• the expectations of the end-user of the product for whom it is intended. 

Whilst we will have to see how the courts interpret the above guidance, our first impression is the changes appear focused on making it easier for claimants. The inclusion of a subjective "expectation" factor moves the definition of defect away from an objective analysis to one more focused on how the claimant perceived the product and the reliance on previous regulator intervention will make it harder for a producer/manufacturer to defend a product if it has been involved in a product recall or any adverse regulatory decision. 

Burden of proof in complex cases

The Proposal suggests rebuttable presumptions of fact be introduced to alleviate a claimant's evidential difficulties in complex cases where certain conditions are met. The claimant will still need to show the relevant product was defective and they suffered damage as a result, but:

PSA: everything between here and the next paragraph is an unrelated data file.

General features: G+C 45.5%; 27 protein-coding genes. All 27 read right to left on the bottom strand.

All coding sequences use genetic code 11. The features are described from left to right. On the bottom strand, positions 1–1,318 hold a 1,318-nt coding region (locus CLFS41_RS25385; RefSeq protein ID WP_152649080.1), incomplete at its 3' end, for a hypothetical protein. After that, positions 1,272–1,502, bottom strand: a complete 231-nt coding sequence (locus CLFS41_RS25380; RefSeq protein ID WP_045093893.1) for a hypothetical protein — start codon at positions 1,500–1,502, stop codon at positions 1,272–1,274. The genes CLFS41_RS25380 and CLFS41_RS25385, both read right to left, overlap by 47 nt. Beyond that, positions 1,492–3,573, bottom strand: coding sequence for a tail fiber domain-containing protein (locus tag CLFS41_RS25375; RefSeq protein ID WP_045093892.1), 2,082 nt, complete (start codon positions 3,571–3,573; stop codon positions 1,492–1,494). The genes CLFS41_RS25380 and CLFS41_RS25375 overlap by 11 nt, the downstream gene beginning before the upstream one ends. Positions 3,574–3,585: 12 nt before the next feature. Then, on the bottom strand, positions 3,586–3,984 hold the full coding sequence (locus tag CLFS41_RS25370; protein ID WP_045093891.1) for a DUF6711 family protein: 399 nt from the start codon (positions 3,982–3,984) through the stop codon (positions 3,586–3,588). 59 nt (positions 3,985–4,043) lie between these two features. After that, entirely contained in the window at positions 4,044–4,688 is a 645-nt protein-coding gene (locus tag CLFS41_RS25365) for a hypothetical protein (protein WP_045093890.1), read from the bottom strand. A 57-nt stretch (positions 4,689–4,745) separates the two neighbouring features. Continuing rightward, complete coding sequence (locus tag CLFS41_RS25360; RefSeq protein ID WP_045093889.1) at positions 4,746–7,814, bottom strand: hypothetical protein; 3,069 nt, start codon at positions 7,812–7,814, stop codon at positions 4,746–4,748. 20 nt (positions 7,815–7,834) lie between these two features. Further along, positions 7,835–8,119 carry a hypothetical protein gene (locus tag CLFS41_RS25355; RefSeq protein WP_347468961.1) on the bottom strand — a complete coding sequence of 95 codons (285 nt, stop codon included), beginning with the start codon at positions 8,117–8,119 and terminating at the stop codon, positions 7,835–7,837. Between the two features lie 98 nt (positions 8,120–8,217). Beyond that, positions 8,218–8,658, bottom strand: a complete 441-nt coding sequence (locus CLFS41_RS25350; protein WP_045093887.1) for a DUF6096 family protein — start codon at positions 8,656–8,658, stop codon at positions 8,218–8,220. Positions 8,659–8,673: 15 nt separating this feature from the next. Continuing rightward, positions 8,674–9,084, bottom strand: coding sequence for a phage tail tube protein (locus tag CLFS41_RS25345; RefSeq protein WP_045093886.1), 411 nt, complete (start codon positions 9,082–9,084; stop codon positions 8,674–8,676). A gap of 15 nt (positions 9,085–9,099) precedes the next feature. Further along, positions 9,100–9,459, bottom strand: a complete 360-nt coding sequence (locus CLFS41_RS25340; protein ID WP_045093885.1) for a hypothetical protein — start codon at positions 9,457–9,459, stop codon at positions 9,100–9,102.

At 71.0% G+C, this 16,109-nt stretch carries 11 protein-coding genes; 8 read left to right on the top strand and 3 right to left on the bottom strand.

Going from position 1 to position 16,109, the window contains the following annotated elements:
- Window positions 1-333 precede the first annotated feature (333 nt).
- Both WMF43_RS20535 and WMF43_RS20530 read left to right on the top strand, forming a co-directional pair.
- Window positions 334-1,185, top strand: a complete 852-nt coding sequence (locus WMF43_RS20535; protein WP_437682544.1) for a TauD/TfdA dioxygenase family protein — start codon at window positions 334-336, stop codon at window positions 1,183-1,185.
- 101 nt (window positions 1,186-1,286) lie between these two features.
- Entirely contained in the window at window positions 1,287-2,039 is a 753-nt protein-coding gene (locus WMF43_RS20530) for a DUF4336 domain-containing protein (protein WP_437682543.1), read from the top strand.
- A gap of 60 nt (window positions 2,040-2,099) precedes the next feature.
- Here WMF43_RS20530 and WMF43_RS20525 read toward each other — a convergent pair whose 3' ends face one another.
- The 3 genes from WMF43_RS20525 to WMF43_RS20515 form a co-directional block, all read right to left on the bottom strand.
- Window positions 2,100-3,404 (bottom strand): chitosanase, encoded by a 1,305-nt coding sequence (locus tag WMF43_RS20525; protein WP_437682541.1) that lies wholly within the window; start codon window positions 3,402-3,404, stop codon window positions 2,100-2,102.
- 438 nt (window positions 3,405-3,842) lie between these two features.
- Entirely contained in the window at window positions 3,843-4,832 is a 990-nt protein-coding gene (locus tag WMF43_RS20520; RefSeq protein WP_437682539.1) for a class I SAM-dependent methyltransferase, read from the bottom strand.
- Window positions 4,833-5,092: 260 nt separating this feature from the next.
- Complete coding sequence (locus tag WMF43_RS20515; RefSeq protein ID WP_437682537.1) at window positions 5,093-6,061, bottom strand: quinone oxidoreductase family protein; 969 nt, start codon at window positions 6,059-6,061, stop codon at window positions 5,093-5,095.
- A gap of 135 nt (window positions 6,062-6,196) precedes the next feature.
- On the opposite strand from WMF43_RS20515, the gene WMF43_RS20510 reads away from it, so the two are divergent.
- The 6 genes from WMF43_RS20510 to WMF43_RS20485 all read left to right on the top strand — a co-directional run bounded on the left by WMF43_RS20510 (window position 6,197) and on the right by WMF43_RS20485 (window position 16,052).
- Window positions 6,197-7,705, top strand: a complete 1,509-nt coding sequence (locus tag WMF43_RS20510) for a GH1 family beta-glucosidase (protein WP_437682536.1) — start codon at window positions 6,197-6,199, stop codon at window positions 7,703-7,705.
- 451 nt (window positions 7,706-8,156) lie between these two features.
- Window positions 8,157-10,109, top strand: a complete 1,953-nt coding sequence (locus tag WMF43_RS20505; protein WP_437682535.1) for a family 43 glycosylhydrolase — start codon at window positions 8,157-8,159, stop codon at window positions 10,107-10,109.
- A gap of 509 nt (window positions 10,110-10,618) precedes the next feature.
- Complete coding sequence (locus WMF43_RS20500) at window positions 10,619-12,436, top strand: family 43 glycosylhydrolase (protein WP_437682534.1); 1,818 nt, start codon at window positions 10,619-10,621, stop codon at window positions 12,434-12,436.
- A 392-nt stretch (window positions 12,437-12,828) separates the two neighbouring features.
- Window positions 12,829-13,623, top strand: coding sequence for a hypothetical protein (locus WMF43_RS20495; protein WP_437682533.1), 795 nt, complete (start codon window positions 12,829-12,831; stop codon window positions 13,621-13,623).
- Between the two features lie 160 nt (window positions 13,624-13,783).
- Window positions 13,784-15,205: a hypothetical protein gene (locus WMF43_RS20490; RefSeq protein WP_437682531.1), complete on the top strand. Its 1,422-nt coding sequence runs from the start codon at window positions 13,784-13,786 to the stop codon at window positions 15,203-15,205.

• where the court considers a defendant has failed to comply with its disclosure obligations or the claimant can show the product did not meet mandatory safety requirements or damage was caused by an obvious malfunction when in normal use – a defect will be presumed;
  • if a defect is established but the cause of the damage is very hard to demonstrate, if the damage is "of a kind typically consistent with the defect in question", causation will be presumed; and
  • where a court judges that the claimant faces excessive difficulties, due to technical or scientific complexity, to prove the defectiveness of the product, or the link between its defectiveness and the damage, defectiveness shall be presumed where the claimant has demonstrated that: the product contributed to the damage; and it is likely that the product was defective or that its defectiveness is a likely cause of the damage, or both.